Social care fight heads to Westminster

Westminster cropped

MPs have been urged to back plans led by more than 100 groups for an independent review of what effect Brexit will have on health and social care

25th February 2019 by Gareth Jones 0 Comments

Charities are headed to London to call for an independent review of Brexit’s impact on health and social care.

Brendan O’Hara MP introduced a Private Member’s Bill at the House of Commons in November in response to concerns raised by the third sector.

Organisations fear that potential changes in rules, as a result of Brexit, related to the EU workforce, medicines research and funding could affect the provision of support and services to disabled people, people living with long term conditions, children and young people and unpaid carers.

So far, 101 organisations from across the UK have backed the calls for an independent assessment including the Scottish Council for Voluntary Organisations (SCVO), the Health and Social Care Alliance Scotland (the ALLIANCE) and Camphill Scotland. The bill has also gained cross-party support from the Liberal Democrats, Labour, the Greens and Plaid Cymru.

On 26 February 2019, these organisations will meet MPs and Lords to express their concerns and encourage them to support the Private Members Bill and consider the wider impact of Brexit for the health and social care sector. 

The European Union Withdrawal (Evaluation of Effects on Health and Social Care Sectors) Bill was introduced to the chamber by the SNP member for Argyll and Bute, who is hoping for other members to show their support for staff in the health and social care sector.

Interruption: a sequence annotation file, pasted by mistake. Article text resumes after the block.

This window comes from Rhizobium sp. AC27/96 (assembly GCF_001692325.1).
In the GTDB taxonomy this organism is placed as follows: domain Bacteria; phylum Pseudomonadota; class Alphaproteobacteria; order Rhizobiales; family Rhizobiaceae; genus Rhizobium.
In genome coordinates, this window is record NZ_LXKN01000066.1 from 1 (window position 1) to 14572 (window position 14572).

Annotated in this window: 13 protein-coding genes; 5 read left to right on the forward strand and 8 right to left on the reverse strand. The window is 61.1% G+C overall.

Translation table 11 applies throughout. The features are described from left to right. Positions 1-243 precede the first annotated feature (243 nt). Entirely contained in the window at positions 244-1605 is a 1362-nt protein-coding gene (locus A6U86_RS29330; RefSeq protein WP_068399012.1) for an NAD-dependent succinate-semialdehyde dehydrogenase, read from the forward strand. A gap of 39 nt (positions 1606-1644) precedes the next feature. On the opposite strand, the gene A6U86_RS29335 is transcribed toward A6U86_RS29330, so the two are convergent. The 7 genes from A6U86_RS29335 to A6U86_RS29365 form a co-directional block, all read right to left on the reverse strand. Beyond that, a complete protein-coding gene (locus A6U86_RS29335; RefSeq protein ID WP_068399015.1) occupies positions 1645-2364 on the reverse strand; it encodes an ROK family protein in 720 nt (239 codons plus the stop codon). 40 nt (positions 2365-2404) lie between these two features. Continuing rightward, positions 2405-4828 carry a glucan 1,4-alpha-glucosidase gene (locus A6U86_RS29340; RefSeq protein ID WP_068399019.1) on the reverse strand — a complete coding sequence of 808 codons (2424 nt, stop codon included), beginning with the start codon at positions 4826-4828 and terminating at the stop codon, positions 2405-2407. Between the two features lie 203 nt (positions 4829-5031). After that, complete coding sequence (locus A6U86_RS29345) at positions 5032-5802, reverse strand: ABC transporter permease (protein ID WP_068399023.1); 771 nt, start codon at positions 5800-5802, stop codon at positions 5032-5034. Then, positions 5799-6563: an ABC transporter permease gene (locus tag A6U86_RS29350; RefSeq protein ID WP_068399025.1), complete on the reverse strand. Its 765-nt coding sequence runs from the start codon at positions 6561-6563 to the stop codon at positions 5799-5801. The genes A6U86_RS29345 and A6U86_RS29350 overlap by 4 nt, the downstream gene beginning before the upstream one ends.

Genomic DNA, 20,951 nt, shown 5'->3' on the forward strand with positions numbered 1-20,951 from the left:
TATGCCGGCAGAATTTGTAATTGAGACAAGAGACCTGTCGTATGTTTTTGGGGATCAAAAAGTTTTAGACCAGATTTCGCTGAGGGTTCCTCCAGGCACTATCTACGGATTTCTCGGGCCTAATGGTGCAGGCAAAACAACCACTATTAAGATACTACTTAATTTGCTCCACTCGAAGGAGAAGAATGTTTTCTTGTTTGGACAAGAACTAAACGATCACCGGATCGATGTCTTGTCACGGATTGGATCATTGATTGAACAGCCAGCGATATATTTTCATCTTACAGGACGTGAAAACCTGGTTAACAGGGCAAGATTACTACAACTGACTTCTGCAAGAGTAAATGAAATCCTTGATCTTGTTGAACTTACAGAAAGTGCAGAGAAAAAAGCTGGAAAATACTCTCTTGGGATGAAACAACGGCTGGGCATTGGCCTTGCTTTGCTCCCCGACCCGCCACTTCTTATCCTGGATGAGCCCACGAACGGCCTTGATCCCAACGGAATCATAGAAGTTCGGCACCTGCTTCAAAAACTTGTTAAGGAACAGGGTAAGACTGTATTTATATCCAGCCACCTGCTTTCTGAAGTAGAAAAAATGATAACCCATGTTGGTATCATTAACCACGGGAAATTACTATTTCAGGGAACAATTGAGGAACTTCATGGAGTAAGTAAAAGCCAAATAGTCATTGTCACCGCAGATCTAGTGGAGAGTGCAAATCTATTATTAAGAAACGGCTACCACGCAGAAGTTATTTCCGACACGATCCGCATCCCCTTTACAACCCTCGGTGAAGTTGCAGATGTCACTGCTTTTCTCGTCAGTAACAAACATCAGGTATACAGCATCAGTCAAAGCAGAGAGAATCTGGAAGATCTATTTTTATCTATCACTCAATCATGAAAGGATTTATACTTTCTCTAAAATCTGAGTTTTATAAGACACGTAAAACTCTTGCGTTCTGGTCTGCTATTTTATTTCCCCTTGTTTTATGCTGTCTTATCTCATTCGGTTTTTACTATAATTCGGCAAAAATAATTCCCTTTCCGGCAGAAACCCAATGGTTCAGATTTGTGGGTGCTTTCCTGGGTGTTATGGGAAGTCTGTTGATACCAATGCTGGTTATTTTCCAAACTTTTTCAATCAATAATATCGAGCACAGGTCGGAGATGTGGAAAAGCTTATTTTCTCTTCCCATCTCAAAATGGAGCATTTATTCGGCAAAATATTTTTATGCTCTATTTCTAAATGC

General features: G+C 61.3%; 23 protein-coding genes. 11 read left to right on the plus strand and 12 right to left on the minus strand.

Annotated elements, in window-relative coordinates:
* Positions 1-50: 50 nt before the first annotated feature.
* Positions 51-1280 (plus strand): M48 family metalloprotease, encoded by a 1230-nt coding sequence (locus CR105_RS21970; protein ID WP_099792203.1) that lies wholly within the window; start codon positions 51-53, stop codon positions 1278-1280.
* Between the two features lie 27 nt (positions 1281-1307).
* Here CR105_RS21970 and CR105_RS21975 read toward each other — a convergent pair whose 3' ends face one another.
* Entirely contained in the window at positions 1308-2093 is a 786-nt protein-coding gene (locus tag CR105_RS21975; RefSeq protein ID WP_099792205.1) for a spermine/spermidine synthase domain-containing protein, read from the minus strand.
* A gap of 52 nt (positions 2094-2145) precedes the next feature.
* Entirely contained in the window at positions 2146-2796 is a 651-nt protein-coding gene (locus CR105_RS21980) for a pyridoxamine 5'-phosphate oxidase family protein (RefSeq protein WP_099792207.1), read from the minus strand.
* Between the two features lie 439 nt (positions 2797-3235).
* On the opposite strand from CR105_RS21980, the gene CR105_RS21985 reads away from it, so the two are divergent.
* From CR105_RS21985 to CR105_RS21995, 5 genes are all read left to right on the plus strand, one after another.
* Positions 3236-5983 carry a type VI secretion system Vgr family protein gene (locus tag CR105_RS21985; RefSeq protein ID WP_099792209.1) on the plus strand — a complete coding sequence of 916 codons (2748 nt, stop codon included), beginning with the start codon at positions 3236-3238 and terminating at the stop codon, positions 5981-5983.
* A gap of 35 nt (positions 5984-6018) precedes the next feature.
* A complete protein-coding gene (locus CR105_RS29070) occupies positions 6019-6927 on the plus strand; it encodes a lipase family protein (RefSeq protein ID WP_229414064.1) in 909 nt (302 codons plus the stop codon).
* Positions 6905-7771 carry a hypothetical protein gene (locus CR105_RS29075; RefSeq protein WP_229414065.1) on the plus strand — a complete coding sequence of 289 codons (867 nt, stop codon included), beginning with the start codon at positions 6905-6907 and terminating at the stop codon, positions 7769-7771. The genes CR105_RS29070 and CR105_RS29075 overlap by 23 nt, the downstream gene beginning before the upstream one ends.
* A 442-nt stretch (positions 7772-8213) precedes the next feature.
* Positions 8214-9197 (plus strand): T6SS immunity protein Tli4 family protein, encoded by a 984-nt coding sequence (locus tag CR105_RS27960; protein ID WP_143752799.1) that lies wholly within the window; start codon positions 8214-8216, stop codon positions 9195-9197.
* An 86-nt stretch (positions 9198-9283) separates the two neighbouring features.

Mr O’Hara said: “After all this time, we still don’t know what direction Brexit will take but we do know the potential impact on the health and social care sectors. 

“It is absolutely essential we have an independent assessment of the impact of Brexit on this vital sector.

“This has support right across the political spectrum, we can all see the potential consequences.  We need to make sure a mechanism exists to monitor it and both manage and mitigate it to prevent those most in need, feeling the harshest effects of a hard Brexit, no deal or otherwise”.

Anna Fowlie, chief executive of the Scottish Council for Voluntary Organisations (SCVO), said: “If there’s one thing that’s clear about Brexit, it’s the potentially devastating impact on Scotland’s voluntary sector.  SCVO’s members operating in social care and health have been very vocal on the need for contingency plans based on a proper analysis.

“We are walking blind into a situation which affects medical research, the rights of disabled people and others, early access to medicines, EU nationals in our workforce and volunteering pool, all of which are vital to our communities.

"The clock is ticking, and the UK Government must do more to both gauge the impact Brexit will have on the health and social care sector and provide the support third sector organisations need to continue providing the services so many rely on."

Dr Neil Henery, director, Camphill Scotland, said: “Brexit could have a huge impact upon the Camphill communities in Scotland. Workers from other European nations make up around 40% of our total workforce. They play key roles in the provision of care, support and education to people with learning disabilities and other support needs. This Bill will safeguard Camphill and the health and social care sector in general by ensuring that planning and decision making post Brexit is informed by robust evidence and best practice”.

Professor Ian Welsh OBE, chief executive of the Health and Social Care Alliance Scotland (the ALLIANCE), said: “The combined impact of concerns about the impact of Brexit on health and social care has created an urgent need to evaluate the future and consider how we mitigate any unintended consequences.”